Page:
Lawrenceville company recognizes worker for 55 years on the job

Ron Bright holds the Certificate of Recognition he received Monday at the luncheon in his honor at the Ever-Roll Specialities Company. Ron has worked at the factory in Lawrenceville for 55 years. Bill Lackey/Staff
Ron Bright holds the Certificate of Recognition he received Monday at the luncheon in his honor at the Ever-Roll Specialities Company. Ron has worked at the factory in Lawrenceville for 55 years. Bill Lackey/Staff

Freshly graduated from high school that spring of 1962, Ron Bright was washing and waxing his 1955 Chevy street rod at his home just outside of Christiansburg that October when a friend dropped by with a question.

“Are you looking for work?”

“Not really,” came Bright’s reply, “but I’ll go to work.”

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Told to be ready in the morning for a trip to Lawrenceville, he was.

In the 55 years of work mornings that have taken place since, R.B., as he is known, has made that same trip to Ever-Roll Specialties. And in the time he’s taken to turn from 19 years of age to 74, he’s fabricated metal tube, rod and wire into millions of dollars of product for the company and, even in his 70s, continues to fashion some unlikely and deep friendships along the way.

At a modest celebration of his longevity Monday in the company break area, R.B. was accompanied to the front of the room by a constant enough companion that fellow employees call Sirrell Alexander R.B.’s body guard.

Turning 30 when he joined the company three years ago, Alexander said he assumed he and R.B. were “on the opposite sides of the spectrum.”

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Young, black and raised in Cincinnati, Alexander said on his second day of work, this older white man with a long, gray beard and a Harley hat on backward, “comes out of his way and comes to my (work) station,” just to say hello.”

“I didn’t think he’d be one of my top guys here,” Alexander said.

But in the years since, Alexander, while working on the new computerized welding machinery, has taught R.B. modern terms like clownin,’ and R.B. has taught him about old-school welding and the fact that friendships can cross every apparent social division.

“We never had one disagreement over the years,” Alexander said. “I wish I could find a woman like that.”

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Andrea Merz, who has worked with R.B. for 19 years and is friends with him outside of work, said, “You can’t’ take him anywhere, because everybody flocks around him. He’s just got that persona about him (and) everybody loves his beard.”

Production Manager Kirk Ridenour said when he started with Ever-Roll 11 years ago, R.B. “was the only one that ran a lot of our bigger diameter rings,” the one-inch wire rods that are used at the bottom of buildings to make them earthquake resistant and are installed in huge earth moving machinery as springs.

He did all the welding for that and was the shop expert on the machine that drilled 60 holes in a 16-inch diameter burner ring — a machine that dated to the 1960s and had its own persnickety ways.

Since then, R.B. has backed off from some of the more physical work, demonstrating a kind of practical grace that has made it easier for him to adapt to aging and has made it easier for Ridenour to help him do so.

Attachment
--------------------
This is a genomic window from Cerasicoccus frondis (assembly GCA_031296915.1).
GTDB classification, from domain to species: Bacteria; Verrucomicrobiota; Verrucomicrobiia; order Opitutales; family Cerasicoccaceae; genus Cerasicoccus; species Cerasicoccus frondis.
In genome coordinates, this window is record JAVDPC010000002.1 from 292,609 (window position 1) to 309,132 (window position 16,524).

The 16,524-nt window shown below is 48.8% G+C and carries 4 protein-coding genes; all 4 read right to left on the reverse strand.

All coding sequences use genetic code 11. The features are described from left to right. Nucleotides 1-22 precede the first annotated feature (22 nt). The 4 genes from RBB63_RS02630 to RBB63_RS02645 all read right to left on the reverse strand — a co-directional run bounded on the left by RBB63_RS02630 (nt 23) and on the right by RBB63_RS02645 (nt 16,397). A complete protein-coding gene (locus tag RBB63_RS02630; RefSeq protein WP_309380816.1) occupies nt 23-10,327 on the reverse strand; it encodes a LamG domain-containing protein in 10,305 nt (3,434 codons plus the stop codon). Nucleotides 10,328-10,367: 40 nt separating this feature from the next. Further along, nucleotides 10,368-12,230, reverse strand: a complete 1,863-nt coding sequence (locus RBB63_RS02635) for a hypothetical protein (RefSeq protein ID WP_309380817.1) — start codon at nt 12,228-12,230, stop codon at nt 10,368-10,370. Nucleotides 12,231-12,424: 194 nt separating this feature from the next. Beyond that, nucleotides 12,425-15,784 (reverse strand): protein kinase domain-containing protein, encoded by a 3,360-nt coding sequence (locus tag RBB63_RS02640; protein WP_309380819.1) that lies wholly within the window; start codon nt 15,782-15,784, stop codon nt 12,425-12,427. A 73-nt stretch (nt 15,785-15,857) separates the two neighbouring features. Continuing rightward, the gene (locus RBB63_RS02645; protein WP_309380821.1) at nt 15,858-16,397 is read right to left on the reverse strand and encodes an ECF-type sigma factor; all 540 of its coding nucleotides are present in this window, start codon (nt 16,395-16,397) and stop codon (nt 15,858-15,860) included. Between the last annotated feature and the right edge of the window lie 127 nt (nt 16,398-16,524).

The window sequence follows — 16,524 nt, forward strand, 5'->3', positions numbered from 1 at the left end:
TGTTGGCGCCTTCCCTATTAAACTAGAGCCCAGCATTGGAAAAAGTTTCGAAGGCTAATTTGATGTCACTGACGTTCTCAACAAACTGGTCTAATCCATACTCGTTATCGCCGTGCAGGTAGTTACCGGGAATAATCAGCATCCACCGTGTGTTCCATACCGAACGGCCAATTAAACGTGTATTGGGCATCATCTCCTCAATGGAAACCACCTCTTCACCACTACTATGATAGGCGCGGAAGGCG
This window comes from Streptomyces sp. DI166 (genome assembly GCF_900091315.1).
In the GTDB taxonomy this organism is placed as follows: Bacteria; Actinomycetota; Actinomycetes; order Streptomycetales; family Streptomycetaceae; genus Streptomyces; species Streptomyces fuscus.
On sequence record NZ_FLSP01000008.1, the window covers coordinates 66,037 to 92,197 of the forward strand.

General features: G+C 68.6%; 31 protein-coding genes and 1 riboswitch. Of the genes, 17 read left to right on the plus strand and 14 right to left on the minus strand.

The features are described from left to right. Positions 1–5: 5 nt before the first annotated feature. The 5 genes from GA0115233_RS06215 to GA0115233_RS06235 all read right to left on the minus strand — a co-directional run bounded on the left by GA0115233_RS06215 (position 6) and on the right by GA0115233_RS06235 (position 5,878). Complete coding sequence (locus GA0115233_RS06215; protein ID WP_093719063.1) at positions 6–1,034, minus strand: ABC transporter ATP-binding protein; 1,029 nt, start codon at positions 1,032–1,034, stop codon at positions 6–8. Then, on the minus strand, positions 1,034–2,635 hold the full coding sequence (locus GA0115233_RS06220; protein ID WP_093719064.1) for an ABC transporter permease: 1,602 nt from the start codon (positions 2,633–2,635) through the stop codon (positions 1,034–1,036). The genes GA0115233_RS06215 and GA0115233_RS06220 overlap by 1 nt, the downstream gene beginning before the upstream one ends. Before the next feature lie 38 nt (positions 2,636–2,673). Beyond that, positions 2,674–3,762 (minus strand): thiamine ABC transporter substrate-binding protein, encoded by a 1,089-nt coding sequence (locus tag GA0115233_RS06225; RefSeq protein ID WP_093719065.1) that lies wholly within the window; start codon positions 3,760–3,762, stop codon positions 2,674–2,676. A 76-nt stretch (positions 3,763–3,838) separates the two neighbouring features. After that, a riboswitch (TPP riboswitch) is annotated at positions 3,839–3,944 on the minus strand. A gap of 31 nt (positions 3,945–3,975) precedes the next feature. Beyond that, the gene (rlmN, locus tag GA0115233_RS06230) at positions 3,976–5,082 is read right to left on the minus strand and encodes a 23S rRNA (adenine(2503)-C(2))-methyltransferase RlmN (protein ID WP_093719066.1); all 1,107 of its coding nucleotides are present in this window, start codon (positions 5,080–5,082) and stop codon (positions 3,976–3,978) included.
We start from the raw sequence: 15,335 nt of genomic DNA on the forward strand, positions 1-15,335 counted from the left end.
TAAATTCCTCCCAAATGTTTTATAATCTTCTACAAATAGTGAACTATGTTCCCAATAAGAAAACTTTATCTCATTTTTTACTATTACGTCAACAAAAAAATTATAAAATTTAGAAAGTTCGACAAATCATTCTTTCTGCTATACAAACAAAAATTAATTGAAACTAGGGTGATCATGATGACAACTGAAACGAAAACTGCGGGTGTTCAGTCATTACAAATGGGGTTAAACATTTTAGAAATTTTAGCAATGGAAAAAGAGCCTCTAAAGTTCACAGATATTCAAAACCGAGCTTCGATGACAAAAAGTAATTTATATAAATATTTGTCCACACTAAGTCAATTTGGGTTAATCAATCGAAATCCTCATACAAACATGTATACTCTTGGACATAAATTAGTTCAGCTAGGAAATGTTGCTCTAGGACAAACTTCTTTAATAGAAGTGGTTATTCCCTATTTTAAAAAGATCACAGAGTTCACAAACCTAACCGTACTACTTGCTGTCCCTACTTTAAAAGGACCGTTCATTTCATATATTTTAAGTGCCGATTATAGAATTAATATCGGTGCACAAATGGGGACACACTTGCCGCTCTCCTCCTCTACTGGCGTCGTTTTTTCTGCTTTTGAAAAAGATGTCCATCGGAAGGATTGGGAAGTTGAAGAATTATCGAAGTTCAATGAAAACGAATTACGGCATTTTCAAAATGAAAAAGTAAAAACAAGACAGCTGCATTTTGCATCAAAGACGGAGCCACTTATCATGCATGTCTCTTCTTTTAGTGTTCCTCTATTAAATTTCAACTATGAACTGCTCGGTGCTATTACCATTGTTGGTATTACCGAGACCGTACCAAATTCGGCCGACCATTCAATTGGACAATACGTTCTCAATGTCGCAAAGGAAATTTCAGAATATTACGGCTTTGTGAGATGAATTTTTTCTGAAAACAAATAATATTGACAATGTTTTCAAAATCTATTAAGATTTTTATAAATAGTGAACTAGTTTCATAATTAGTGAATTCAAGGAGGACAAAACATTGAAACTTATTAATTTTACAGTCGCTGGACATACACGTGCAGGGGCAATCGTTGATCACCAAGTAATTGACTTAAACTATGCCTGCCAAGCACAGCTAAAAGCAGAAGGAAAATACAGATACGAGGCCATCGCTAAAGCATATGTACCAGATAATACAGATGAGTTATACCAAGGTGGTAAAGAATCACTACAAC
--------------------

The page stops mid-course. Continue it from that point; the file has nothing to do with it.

Ed Kohl, president of the company that employs upwards of 30 people and has $4 million in annual sales, said he’s not had much contact with R.B., “and that’s a compliment.”

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“He’s that guy that came to work every day. For many years, he had perfect attendance,” Kohl said. “He’s not the kind of guy that created any problems. I’m not aware of him creating any safety or quality issues. He was doing his job and doing it well.”

R.B. had as good relations with his first boss who, unbeknownst to Bright, was working on a bender next to him on Bright’s first day of work and casually asked if he liked the job.

When R.B. said yes, he was hired.

“The next week, I got a paycheck and I liked that,” he said. “I kept getting paychecks and coming to work, and that’s all there is to it.”

A Harley rider who’s married and has two grown children, R.B. has traveled to all but three of the lower 48 states and wouldn’t mind traveling more if he could afford to buy an RV. He’d also like to have the ’55 Chevy he drove to California at the end of his first year of work, along with his ’48 Plymouth fastback, his Henry J quarter-mile car and his ’65 Dodge.

“I wish I had all them cars,” he said.

Up close, across the distance of a picnic table in the break area, something about R.B. is obvious that’s not obvious from a distance. His eyes focus on the person in front of him. Those eyes have an openness and friendly sincerity to them — a kind of patient genuineness that invites people in.

R.B. has already told Ridenour that when retirement day comes, there will be no fanfare, just a phone call saying that for the first time in more than 55 years, he’ll no longer be coming in.

“That’s what’s making it so hard for me to retire now,” he said. “After 55 years, it’s hard to quit.”

He expanded on the strength of habit by telling a story.

With that same honest, open look that draws people in, he said: “You know, if you got up in the morning and your wife slapped you every morning, if she didn’t slap you one morning, you wouldn’t know it’s morning.”

That’s one more thing: It’s hard to argue with R.B.

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